#KnowYourAfrica: Madagascar’s wildlife


Madagascar has been an isolated island for nearly 70 million years and this isolation led to the development of a unique flora and fauna, with 90 percent of its wildlife found only in Madagascar.

This distinctive ecology has led some ecologists to refer to Madagascar as the “eighth continent”, and the island has been classified by Conservation International as a biodiversity hotspot

Approximately 90 percent of all plant and animal species found in Madagascar are endemic, including the lemurs (a type of strepsirrhine primate), the carnivorous fossa and many birds.

More than 11,000 endemic plant species, including seven species of baobab tree, share the island with a vast variety of mammal, reptiles, amphibians, and others. From 1999 to 2010, scientists discovered 615 new species in Madagascar, including 41 mammals and 61 reptiles.

Madagascar has several critically threatened species including the Silky Sifaka, a lemur, which is one of the rarest mammals on earth. Its name—“angel of the forest”—refers to its white fur.


The rare Ploughshare tortoise is found only in a small area of northwestern Madagascar where as few as 1,000 of these animals survive. Ploughshare tortoises can be sold illegally for up to $200,000 on exotic pet markets.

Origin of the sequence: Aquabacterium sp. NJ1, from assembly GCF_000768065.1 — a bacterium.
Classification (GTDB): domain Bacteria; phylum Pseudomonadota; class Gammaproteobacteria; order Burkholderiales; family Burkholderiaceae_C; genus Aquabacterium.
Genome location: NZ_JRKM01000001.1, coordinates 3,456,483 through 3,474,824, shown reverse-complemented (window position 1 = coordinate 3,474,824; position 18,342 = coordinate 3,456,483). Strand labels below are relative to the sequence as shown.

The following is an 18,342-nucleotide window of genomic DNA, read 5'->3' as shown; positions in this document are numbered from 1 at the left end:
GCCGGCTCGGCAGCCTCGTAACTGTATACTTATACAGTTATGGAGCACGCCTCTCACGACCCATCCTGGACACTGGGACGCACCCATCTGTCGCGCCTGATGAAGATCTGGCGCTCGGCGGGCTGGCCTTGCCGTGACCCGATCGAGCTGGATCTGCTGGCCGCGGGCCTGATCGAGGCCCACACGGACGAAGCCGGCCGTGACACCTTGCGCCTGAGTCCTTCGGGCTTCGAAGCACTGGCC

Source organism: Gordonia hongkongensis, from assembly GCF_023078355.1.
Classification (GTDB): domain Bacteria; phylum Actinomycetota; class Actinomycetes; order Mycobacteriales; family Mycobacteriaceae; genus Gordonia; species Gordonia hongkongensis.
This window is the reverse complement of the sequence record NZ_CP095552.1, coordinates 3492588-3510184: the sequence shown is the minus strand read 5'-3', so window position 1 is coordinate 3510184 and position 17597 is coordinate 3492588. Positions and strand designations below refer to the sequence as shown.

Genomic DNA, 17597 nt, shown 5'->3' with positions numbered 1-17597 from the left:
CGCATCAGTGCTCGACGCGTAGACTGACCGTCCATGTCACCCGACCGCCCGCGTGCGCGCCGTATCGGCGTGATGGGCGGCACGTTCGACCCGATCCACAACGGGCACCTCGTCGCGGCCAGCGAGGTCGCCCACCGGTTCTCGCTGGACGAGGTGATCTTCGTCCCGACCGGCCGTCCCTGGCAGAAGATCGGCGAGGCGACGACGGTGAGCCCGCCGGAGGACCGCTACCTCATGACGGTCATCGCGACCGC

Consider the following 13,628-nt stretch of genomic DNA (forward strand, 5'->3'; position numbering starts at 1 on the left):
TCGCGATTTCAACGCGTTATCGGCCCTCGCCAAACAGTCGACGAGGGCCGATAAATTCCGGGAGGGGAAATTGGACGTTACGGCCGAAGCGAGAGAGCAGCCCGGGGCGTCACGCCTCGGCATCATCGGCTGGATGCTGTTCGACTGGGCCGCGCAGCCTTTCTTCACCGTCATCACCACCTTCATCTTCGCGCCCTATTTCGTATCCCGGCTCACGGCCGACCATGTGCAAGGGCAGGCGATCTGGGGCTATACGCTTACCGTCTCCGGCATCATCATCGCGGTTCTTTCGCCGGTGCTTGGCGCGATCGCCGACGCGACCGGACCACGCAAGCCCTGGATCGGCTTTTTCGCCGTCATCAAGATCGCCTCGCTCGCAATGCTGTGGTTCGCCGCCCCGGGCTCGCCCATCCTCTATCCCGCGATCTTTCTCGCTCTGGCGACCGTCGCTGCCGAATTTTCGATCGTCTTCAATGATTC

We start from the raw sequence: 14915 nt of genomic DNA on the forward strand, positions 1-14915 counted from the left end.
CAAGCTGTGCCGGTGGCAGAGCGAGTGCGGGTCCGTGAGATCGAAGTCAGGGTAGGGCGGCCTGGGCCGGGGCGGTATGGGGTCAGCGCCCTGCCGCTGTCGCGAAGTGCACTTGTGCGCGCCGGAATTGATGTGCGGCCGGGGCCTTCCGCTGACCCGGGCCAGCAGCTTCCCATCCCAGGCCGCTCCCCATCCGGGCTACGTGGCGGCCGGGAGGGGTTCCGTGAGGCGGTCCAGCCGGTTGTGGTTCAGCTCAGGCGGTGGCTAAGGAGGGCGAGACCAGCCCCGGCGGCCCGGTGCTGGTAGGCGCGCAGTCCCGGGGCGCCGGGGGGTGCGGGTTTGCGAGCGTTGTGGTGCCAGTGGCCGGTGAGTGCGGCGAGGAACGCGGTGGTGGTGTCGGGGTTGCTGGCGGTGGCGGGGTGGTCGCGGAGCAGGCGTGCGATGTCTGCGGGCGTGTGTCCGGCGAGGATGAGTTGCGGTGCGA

The Aye-aye is a nocturnal lemur lives in the rainforests of Madagascar and feeds on insect larvae that it finds by tapping on tree bark with its stick-like middle finger. Today, it is highly threatened by habitat loss (rainforest destruction) and hunting. In some areas, local people believe the aye-aye brings bad luck and will kill the animal whenever they encounter it.


Other kind of species that lived in Madagascar include the giant flightless birds also known as the elephant birds. They became extinct, probably in the 17th or 18th century, for reasons that are unclear, although human activity is the suspected cause.


The dwarf hippos also known as the Malagasy dwarf hippopotamus or Malagasy pygmy hippopotamus lived on the island of Madagascar but are now believed to be extinct. The fossil record suggests that at least one species of hippopotamus lived until about 1,000 years ago, and other evidence suggests that the species may have survived until much more recently.


According to Wikipedia, in 2003 Marc Ravalomanana, the former Madagascar President,  announced the Durban Vision, an initiative to more than triple the island’s protected natural areas to over 60,000 km2 or 10 percent of Madagascar’s land surface. As of 2011, areas protected by the state included five Strict Nature Reserves (Réserves Naturelles Intégrales), 21 Wildlife Reserves (Réserves Spéciales) and 21 National Parks (Parcs Nationaux).


In 2007 six of the national parks were declared a joint World Heritage Site under the name Rainforests of the Atsinanana. These parks are Marojejy, Masoala, Ranomafana, Zahamena, Andohahela and Andringitra.

To raise public awareness of Madagascar’s environmental challenges, the Wildlife Conservation Society opened an exhibit entitled “Madagascar!” in June 2008 at the Bronx Zoo in New York




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